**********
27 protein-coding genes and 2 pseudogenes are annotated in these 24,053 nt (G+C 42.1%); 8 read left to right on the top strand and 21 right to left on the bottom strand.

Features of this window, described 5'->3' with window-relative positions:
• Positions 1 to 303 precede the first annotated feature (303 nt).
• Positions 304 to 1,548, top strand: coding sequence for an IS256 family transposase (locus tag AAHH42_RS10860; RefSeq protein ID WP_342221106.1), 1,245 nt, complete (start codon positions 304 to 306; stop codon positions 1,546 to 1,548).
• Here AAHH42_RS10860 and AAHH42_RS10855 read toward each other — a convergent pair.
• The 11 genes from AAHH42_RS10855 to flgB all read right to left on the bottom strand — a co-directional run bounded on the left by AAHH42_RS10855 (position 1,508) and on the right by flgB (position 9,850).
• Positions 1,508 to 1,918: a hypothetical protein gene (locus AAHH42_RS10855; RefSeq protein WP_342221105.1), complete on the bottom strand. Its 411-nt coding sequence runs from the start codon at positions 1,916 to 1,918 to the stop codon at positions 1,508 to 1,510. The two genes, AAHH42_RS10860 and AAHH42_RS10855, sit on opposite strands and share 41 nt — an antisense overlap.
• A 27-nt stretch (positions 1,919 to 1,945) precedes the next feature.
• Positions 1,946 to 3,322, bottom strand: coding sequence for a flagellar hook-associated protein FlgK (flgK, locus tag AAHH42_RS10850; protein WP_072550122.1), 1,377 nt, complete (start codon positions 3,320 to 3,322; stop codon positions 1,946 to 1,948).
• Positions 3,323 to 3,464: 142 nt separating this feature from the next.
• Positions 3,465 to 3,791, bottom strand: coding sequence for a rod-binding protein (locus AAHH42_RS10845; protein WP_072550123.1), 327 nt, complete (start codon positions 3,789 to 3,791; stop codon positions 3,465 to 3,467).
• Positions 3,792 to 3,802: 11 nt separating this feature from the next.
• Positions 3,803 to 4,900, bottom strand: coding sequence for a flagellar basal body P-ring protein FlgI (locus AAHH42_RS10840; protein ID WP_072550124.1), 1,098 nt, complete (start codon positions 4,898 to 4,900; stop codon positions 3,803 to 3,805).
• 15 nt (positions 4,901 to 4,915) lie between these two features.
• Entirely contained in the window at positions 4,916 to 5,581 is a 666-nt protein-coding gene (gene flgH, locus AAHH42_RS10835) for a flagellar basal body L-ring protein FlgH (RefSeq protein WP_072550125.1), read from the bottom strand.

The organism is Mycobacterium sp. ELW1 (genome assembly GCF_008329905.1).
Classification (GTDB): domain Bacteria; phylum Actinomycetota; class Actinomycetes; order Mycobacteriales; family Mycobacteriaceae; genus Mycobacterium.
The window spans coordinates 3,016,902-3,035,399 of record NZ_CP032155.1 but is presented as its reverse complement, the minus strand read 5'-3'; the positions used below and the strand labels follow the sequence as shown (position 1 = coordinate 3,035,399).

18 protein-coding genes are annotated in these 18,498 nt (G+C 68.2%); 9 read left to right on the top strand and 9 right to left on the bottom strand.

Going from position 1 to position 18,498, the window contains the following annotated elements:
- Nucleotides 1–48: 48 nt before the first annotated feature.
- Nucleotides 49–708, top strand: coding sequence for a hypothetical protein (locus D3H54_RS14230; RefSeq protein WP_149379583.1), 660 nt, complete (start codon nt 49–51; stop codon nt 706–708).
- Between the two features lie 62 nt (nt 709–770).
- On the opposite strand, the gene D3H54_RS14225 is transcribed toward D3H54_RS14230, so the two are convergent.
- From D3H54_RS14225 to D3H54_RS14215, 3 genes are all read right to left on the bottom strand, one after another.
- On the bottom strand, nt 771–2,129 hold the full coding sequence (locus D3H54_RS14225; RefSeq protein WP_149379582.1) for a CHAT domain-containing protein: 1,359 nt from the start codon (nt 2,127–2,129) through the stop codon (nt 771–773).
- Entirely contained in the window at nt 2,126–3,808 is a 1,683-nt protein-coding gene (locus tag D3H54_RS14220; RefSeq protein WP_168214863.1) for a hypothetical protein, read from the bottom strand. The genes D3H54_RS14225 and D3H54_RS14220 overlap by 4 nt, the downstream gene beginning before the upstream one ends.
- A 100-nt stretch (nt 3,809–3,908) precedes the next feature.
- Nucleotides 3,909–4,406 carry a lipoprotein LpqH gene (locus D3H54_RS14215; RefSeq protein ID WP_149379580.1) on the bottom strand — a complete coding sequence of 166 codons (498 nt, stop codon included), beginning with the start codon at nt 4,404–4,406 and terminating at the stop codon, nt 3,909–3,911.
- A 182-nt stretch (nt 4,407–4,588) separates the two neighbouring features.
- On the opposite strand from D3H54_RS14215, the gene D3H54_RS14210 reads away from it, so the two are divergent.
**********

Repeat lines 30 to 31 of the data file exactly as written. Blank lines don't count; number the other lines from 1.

- A 182-nt stretch (nt 4,407–4,588) separates the two neighbouring features.
- On the opposite strand from D3H54_RS14215, the gene D3H54_RS14210 reads away from it, so the two are divergent.